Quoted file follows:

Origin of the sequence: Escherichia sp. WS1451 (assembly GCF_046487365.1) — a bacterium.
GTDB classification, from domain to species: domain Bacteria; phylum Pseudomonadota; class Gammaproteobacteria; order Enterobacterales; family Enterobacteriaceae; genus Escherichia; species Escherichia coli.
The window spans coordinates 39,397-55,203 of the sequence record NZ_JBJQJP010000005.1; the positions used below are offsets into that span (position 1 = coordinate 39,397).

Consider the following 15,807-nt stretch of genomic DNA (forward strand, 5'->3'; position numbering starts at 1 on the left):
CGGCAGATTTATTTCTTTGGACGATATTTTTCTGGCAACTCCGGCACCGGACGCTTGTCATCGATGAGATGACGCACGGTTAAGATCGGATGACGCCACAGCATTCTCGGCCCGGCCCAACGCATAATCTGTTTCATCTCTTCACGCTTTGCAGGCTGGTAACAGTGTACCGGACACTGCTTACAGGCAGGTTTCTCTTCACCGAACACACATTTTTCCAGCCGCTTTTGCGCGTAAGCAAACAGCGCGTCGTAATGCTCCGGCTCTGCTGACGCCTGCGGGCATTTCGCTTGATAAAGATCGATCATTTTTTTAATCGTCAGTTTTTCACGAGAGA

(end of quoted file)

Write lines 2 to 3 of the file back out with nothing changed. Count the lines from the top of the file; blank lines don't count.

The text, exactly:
GTDB classification, from domain to species: domain Bacteria; phylum Pseudomonadota; class Gammaproteobacteria; order Enterobacterales; family Enterobacteriaceae; genus Escherichia; species Escherichia coli.
The window spans coordinates 39,397-55,203 of the sequence record NZ_JBJQJP010000005.1; the positions used below are offsets into that span (position 1 = coordinate 39,397).